Furious police chiefs in the West mounted a fightback last night against a major report into the future of policing, with one local commissioner branding it “outdated”.
A political row blew up over the way the police forces in the West should be run in the future, in the wake of a report by Lord Stevens, the former head of the Metropolitan Police, which called for the scrapping of local constabularies, a national police force and a return to bobbies on the beat.
The sweeping reforms recommended by Lord Stevens’ Independent Police Commission, which was set up two years ago by the Labour Party, also included the scrapping of the Police Commissioners, who were only elected a year ago.
Labour leader Ed Miliband welcomed the report, and said it would form the blueprint for a future Labour Government, although he said he couldn’t back the abolition of the 40-plus different county constabularies.
But those police commissioners in the West led the counter attack against Lord Stevens’ report, with one claiming it ‘lacked fizz’ and was disappointing, while another said Lord Stevens himself was essentially ‘yesterday’s man’.
Angus MacPherson, the Conservative politician elected as Wiltshire’s police commissioner, criticised Lord Stevens’ report.
“He was Commissioner of the Metropolitan Police under the Labour government when crime rates were much higher than they are today,” he said.
“Though there may be merit in some of his suggestions, the report reflects the police service as it was several years ago, and so the recommendations are outdated.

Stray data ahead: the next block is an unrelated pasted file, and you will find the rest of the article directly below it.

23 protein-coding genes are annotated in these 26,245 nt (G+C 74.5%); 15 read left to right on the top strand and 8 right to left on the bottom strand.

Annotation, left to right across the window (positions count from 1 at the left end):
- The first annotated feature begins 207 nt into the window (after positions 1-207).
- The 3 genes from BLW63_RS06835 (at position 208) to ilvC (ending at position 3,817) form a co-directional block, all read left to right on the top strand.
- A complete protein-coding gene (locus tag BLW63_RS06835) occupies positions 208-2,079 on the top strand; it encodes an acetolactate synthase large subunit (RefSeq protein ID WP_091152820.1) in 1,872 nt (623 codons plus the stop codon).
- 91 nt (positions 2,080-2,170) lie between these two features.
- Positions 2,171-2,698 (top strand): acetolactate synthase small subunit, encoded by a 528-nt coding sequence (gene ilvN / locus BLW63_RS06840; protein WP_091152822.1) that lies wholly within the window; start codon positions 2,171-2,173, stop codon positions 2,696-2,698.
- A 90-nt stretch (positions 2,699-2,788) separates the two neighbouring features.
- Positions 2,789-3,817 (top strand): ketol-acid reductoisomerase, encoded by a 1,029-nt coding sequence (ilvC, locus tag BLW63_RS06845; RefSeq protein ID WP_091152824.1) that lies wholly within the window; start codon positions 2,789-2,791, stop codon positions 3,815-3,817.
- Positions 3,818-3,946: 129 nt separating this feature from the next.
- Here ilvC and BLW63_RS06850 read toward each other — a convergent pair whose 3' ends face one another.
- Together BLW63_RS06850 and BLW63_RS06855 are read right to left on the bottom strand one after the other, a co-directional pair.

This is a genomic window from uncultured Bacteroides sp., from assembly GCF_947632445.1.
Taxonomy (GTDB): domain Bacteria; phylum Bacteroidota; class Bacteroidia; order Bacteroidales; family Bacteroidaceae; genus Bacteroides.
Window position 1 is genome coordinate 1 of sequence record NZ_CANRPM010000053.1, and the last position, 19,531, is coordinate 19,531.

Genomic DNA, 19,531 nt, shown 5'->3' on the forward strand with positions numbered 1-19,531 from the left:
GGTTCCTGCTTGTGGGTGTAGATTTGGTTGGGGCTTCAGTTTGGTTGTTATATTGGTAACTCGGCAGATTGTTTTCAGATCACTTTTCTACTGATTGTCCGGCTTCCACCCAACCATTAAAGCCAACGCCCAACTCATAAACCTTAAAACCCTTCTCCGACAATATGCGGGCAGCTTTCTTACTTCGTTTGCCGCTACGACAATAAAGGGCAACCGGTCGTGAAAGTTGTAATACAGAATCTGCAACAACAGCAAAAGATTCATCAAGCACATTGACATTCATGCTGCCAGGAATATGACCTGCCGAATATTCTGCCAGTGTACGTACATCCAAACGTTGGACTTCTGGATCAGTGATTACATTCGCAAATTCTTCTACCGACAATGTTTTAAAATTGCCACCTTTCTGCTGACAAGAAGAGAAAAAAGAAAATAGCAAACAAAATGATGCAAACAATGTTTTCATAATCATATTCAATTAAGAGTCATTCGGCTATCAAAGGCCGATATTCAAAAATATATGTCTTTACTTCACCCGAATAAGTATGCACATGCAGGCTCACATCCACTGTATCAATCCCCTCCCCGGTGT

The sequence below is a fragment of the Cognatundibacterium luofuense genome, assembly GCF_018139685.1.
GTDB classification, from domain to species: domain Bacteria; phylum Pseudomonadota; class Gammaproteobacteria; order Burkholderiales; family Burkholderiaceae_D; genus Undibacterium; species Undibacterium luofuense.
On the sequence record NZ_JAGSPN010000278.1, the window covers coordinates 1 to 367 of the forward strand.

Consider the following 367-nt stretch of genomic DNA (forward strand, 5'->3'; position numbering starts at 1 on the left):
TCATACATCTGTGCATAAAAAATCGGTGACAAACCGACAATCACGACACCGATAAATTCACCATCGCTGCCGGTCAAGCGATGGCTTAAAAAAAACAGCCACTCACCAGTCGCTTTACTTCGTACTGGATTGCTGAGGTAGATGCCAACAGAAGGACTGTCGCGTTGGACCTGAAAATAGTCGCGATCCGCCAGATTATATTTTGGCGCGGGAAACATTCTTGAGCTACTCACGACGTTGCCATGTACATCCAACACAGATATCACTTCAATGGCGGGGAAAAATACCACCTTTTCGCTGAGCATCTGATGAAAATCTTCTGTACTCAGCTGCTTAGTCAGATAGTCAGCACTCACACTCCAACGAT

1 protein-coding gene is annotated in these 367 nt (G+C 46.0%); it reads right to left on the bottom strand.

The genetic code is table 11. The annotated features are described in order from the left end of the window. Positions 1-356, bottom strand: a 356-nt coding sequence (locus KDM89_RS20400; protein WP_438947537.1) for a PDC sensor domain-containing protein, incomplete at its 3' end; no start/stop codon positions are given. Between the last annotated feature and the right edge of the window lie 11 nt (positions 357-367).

“The expressed aim of the Stevens report is to create a police service that is democratically accountable.
“But he then proposes to remove all effective democratic accountability.
“Very few people were aware of their local police authority. Fewer still would have any awareness of the mish-mash of accountability proposed in this report.
“The possibility of a state police service is raised by Lord Stevens,” he added.
“I think the police should serve the people – not the state. Commissioners are already making large efficiency gains by sharing systems, processes and resources across the region.
“I am also doing the same thing with local authority partners within Wiltshire.
“We do not need a national or regional force. That is very much yesterday’s agenda,” he said.
Dorset’s police commissioner Martyn Underhill also said he was disappointed by the Stevens report.
“The threat to the future of Police and Crime Commissioners in England and Wales, highlighted in a report by former Met Commissioner Lord Stevens, is of ‘acute concern’,” he said.
“After just one year, the system has hardly had time to bed in and needs more time to stabilise.
“The alternative proposals in the report are a throwback to the era of police authorities. PCCs are a game changer in that they are directly elected politicians responsible for overseeing policing. Any alternative model must embrace that principle and continue to give the public a voice.
“I disagree with Lord Stevens in that the model is systematically flawed.
“Where is the evidence? PCCs across the country are making a difference.
“We are more accountable, more visible and are making huge strides in changing the Criminal Justice landscape.
“Lord Stevens has missed the most important opportunity of our generation to re-shape policing for the better.
“The report recommends numerous initiatives which have been implemented, or are in the process of being implemented.
“This long-awaited report lacks any fizz and is clearly not the vintage that many were expecting,” he added.
Lord Stevens said that despite some doing good work “the current PCC model appears to be failing to deliver”.
He added: “Over the past year there have been well-documented problems with how the PCCs have appointed their staff, how they handle their relationships with chief officers.”